Center for Personal Financial Management

Tithing as a college student

By Grady Bingham | January 3, 2024

Before we can jump into the conversation about tithing, we need to define the term, tithe. Tithing carries the formal definition of giving 10 percent to the local church in order to support it. It can feel like a rule, a burden, and a good deed. This definition however is vague in the sense that it does not say why do it, why tithe 10 percent, how to tithe, etc. In order to unpack the answers to these questions and to understand the principal of tithing, we are going to look to scripture to see what God says about it.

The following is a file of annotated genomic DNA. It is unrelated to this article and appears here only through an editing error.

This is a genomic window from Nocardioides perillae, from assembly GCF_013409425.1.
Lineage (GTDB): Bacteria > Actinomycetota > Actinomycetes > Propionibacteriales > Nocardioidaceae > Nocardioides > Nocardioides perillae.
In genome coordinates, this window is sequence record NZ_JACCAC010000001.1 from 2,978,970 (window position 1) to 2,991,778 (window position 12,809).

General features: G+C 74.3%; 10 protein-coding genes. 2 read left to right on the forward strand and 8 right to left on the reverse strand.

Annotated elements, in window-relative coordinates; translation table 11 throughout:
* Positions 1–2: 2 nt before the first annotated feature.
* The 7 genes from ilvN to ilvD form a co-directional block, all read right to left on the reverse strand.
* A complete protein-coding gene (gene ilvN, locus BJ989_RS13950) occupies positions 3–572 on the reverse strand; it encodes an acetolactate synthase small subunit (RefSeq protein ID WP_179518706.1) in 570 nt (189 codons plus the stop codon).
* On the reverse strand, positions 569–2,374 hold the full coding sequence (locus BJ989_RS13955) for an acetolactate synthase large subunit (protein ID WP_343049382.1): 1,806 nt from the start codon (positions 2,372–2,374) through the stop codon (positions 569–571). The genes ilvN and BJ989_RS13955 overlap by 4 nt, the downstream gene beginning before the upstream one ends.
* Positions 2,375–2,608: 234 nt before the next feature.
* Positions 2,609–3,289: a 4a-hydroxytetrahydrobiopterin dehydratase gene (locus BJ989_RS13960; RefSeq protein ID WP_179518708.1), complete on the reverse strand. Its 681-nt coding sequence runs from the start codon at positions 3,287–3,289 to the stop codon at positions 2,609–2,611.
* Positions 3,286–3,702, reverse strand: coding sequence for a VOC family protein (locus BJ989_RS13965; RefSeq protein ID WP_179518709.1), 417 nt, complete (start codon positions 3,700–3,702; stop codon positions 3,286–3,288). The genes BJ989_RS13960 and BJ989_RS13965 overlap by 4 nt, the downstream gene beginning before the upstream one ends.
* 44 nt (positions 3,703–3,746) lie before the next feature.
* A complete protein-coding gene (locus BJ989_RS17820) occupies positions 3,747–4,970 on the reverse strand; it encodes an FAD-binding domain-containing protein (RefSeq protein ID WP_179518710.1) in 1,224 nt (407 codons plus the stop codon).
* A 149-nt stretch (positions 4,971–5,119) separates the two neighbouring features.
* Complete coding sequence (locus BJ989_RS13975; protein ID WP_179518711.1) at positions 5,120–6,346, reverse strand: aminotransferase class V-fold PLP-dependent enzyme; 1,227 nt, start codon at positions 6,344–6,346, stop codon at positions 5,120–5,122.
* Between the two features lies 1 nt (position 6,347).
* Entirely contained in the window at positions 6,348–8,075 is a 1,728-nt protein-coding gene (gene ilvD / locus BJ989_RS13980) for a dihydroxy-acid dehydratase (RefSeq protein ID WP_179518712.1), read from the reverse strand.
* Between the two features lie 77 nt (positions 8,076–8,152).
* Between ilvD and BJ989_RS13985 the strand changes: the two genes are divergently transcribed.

First, we will answer the question “why?”. Why is this something we do as Christians? Jesus talks about money in the Gospels numerous times. 11 of his 40 recorded parables were about money, making money one of his most common topics to teach on. Jesus teaches in the Gospels about having a heart of generosity. It’s important to think about His generosity poured out on us. We’re talking about being generous with a portion of our income, while Jesus was generous in giving His entire life. Giving a tithe to the church or other Christian organization requires us to be moved by Christ’s love for us. This however is not the only reason we ought to give. 1 Timothy 6:10 says, “For the love of money is the root of all evil…”. In Matthew 19, Jesus gives a parable of a rich man who says he has kept the commandments and asks what he lacks as a follower. Jesus responds, “If you would be perfect, go, sell what you possess and give to the poor, and you will have treasure in heaven; and come, follow me.” The man leaves sorrowful, because he wasn’t willing to give all he had to follow Jesus. Jesus follows this up by saying, “Again I tell you, it is easier for a camel to go through the eye of a needle than for a rich person to enter the kingdom of God.” Clearly scripture warns us of the danger than money presents to us. It can hinder the growth of our relationship with Jesus and can easily be a stumbling block for us. Jesus asked the man to give his possessions to follow Him. This is because the act of giving something up strips it of its potential hold on our lives. If you hold on to it, it is clearly higher on your priority list than other things. Jesus asks us to give generously in order to keep us from valuing money too much and allowing it to become a stumbling block as it was to the rich man in Matthew 19. Giving generously forces us to also trust God more to provide for us. When we give in tough situations, just as the widow in Mark 12, we are walking out our faith in action. She was poor and put in less than all the rich men who gave out of their abundance. Jesus tells the disciples, “Truly I say to you, this poor widow has put in more than all those who are contributing to the offering box. For they all contributed out of their abundance, but she out of her poverty has put in everything she had, all she had to live on.” This touching passage shows us that Jesus values our faith and trust when it comes to our money. The rich men still had plenty to live on. The amounts they gave was of little importance to them, but the widow gave all she had. She only would do this out of pure devotion and faith in the Lord, which Jesus recognizes. Our tithe ought to lead us to trust in this same way. We ultimately gain more from this, as our faith and relationship with Jesus is strengthened, as mentioned in Acts 20:35. This passage quotes Jesus, “…’it is more blessed to give than to receive.’” It is intriguing to see also that the widow didn’t give a certain percentage as a rule to follow, but gave what she felt lead to give. She gave all she had to live on, which shows that her faith is enough for her.